by Chris Burlingame
Matt Bell is the author of How They Were Found (2010, Keyhole Press) and Cataclysm Baby (2012, Mud Luscious Press), as well as three chapbooks. His fiction has appeared in Conjunctions, Gulf Coast, and American Short Fiction, among others. He works as an editor for Dzanc Books and runs the literary journal The Collagist.
The Fourth River: Although you are relatively young, you have published extensively. How do you know when a piece is ready for submission and how has publishing in the digital age afforded you opportunities to get your work out to a wider audience?
Matt Bell: One of the ways I know a story is done is when I can read the whole thing out loud, beginning to end, after I’ve set it aside for a while. If I can get through it without wanting to change anything, then it’s probably close to ready. Now I’m very slow to send out my stuff: I’ve gotten more and more hesitant, but then I’ve never been one to send out everything I wrote.
I really appreciate all the opportunities for gaining readers that come along with publishing in online magazines. I publish online and run an online magazine, and mostly I think the stigmas have gone away in the past few years: I honestly distinguish less and less between the mediums when I read, especially as I spend more and more time with eBooks and devices like the iPad. That said, I never minded being published online, and in fact was grateful for the change. Even when I was in print magazines, I would try to let editors know I was open to having my work published online as well, as a sample for the magazine, and I think that got me a lot of extra exposure, offering the best of both worlds.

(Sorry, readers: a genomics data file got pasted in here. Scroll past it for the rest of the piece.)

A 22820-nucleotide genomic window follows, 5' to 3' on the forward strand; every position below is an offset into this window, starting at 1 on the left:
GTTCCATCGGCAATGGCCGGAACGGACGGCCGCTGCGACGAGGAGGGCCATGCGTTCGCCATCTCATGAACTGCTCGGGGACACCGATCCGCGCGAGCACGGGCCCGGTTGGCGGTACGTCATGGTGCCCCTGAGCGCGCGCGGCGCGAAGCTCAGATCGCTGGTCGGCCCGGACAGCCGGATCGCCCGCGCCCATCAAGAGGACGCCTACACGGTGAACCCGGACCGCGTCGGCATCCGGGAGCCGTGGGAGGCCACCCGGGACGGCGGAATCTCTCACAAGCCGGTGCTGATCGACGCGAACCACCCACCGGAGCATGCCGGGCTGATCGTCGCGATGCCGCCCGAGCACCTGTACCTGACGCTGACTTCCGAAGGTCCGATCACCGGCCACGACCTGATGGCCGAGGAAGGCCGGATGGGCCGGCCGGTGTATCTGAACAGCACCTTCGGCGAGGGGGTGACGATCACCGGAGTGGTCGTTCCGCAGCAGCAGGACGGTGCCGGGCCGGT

FR: How has your work evolved from some of your earlier pieces to the ones in How They Were Found and [Cataclysm Baby], your current novella project?
MB: There are probably a lot of things that have changed. As I was finishing [How They Were Found], I could tell I was moving on when I started writing stories that didn’t fit well with those earlier stories. I also started to want to try new things: I’ve always been aware of my influences—in How They Were Found, there’s a lot inspired by favorite writers of mine, such as Denis Johnson, Norman Lock, Brian Evenson, and so on—but I’ve been trying to grow by giving up the tools and devices I’ve used before, that I learned from other writers. In at least small ways, I’ve been trying to write against my tendencies in order to find something new.
FR: What is your jumping off point when you write a new piece and what role do structural devices like the cartography symbols in “The Cartographer’s Girl” or the alphabetical form in “An Index of How Our Family Was Killed” when drafting a story?